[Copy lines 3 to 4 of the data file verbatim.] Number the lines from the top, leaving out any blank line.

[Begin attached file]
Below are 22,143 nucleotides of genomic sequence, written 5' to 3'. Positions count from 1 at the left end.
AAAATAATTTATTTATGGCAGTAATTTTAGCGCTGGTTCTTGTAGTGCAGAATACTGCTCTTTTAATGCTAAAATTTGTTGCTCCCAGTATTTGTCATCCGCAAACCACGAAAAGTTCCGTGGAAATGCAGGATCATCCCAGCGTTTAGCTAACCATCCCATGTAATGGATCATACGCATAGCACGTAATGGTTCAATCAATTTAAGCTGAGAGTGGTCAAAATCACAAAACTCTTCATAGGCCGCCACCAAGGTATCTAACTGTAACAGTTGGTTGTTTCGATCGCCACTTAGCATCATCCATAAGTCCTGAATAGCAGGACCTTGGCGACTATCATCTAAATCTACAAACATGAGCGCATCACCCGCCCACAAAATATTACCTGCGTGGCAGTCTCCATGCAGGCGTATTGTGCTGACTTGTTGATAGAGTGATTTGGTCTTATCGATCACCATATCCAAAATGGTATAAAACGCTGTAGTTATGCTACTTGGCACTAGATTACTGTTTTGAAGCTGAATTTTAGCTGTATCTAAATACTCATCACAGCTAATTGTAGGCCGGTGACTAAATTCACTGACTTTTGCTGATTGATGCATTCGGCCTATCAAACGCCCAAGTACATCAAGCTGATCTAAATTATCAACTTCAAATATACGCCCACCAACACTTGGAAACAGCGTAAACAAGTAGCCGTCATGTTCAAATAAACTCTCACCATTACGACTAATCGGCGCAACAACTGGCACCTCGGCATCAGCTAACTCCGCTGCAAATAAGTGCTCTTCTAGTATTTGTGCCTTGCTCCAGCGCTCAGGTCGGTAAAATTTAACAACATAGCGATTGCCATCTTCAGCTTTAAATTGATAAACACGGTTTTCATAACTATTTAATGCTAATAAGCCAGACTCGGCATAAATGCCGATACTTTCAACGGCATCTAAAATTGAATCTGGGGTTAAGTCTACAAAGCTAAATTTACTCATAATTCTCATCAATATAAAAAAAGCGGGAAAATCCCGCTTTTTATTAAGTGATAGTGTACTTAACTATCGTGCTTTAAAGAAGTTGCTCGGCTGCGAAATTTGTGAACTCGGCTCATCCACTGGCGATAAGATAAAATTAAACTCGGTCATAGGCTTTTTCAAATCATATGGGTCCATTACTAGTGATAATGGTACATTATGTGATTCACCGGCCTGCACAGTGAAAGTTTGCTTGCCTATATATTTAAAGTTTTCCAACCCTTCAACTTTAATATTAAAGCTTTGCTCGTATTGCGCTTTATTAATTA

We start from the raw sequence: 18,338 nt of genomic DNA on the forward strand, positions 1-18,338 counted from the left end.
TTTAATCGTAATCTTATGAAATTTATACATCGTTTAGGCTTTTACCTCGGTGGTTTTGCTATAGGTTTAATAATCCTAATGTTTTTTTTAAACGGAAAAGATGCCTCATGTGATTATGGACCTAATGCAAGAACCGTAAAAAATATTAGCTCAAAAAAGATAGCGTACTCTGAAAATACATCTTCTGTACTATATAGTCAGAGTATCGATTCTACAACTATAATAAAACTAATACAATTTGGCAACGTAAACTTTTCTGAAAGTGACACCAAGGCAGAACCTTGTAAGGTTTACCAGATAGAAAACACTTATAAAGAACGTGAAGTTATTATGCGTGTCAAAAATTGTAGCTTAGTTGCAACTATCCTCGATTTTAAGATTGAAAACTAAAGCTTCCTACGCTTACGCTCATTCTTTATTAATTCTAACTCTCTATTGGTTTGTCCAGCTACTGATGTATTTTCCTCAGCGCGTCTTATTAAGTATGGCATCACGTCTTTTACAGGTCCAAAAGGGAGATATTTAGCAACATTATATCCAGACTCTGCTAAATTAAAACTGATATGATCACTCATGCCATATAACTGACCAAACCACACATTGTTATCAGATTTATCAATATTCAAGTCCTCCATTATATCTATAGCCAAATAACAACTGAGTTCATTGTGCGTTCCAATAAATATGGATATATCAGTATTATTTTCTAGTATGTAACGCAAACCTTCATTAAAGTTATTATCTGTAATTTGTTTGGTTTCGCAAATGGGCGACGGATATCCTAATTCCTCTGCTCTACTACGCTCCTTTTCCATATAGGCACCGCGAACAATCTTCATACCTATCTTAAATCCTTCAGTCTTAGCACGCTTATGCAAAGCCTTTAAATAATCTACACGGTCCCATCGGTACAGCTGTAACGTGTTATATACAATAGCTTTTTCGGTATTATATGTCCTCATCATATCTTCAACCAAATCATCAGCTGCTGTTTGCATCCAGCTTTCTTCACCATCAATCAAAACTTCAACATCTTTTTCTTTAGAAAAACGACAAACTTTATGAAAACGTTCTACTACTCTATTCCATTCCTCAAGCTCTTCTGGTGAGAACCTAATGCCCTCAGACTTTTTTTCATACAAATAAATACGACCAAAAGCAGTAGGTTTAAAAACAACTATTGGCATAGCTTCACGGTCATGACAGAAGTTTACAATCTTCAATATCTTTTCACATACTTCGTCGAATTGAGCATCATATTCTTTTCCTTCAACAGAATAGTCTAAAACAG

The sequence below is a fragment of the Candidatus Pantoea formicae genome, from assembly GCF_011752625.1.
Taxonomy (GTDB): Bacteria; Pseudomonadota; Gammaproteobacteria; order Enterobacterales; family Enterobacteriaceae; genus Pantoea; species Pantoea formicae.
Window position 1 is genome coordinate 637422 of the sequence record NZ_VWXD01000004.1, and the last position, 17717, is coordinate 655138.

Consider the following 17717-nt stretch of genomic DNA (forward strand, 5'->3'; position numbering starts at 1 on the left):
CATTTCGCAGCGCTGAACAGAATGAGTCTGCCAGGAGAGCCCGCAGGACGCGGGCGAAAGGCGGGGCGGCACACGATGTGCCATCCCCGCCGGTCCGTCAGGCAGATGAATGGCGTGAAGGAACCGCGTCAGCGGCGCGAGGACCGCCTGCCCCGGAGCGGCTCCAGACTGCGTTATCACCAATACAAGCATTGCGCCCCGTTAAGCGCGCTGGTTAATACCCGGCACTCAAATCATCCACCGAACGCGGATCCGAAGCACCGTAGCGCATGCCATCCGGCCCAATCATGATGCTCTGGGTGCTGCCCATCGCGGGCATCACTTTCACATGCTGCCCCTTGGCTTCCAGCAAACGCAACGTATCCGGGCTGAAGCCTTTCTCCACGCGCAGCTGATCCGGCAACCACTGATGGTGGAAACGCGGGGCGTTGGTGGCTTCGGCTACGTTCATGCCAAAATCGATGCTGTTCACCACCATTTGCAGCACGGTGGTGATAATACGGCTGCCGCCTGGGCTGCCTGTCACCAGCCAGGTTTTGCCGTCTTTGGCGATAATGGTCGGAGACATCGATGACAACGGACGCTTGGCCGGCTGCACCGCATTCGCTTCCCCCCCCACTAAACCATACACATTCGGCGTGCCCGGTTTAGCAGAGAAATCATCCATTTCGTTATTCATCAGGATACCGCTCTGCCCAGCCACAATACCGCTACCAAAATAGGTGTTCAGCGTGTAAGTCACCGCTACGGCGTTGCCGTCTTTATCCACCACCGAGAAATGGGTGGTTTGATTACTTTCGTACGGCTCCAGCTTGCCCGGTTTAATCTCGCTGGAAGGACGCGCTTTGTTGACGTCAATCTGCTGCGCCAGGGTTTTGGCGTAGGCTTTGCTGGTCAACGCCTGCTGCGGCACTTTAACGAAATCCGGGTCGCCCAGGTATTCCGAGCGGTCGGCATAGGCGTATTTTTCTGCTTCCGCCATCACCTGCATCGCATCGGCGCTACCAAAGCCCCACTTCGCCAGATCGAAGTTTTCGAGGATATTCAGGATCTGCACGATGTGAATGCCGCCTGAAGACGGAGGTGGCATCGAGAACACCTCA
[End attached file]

We start from the raw sequence: 18,338 nt of genomic DNA on the forward strand, positions 1-18,338 counted from the left end.
TTTAATCGTAATCTTATGAAATTTATACATCGTTTAGGCTTTTACCTCGGTGGTTTTGCTATAGGTTTAATAATCCTAATGTTTTTTTTAAACGGAAAAGATGCCTCATGTGATTATGGACCTAATGCAAGAACCGTAAAAAATATTAGCTCAAAAAAGATAGCGTACTCTGAAAATACATCTTCTGTACTATATAGTCAGAGTATCGATTCTACAACTATAATAAAACTAATACAATTTGGCAACGTAAACTTTTCTGAAAGTGACACCAAGGCAGAACCTTGTAAGGTTTACCAGATAGAAAACACTTATAAAGAACGTGAAGTTATTATGCGTGTCAAAAATTGTAGCTTAGTTGCAACTATCCTCGATTTTAAGATTGAAAACTAAAGCTTCCTACGCTTACGCTCATTCTTTATTAATTCTAACTCTCTATTGGTTTGTCCAGCTACTGATGTATTTTCCTCAGCGCGTCTTATTAAGTATGGCATCACGTCTTTTACAGGTCCAAAAGGGAGATATTTAGCAACATTATATCCAGACTCTGCTAAATTAAAACTGATATGATCACTCATGCCATATAACTGACCAAACCACACATTGTTATCAGATTTATCAATATTCAAGTCCTCCATTATATCTATAGCCAAATAACAACTGAGTTCATTGTGCGTTCCAATAAATATGGATATATCAGTATTATTTTCTAGTATGTAACGCAAACCTTCATTAAAGTTATTATCTGTAATTTGTTTGGTTTCGCAAATGGGCGACGGATATCCTAATTCCTCTGCTCTACTACGCTCCTTTTCCATATAGGCACCGCGAACAATCTTCATACCTATCTTAAATCCTTCAGTCTTAGCACGCTTATGCAAAGCCTTTAAATAATCTACACGGTCCCATCGGTACAGCTGTAACGTGTTATATACAATAGCTTTTTCGGTATTATATGTCCTCATCATATCTTCAACCAAATCATCAGCTGCTGTTTGCATCCAGCTTTCTTCACCATCAATCAAAACTTCAACATCTTTTTCTTTAGAAAAACGACAAACTTTATGAAAACGTTCTACTACTCTATTCCATTCCTCAAGCTCTTCTGGTGAGAACCTAATGCCCTCAGACTTTTTTTCATACAAATAAATACGACCAAAAGCAGTAGGTTTAAAAACAACTATTGGCATAGCTTCACGGTCATGACAGAAGTTTACAATCTTCAATATCTTTTCACATACTTCGTCGAATTGAGCATCATATTCTTTTCCTTCAACAGAATAGTCTAAAACAG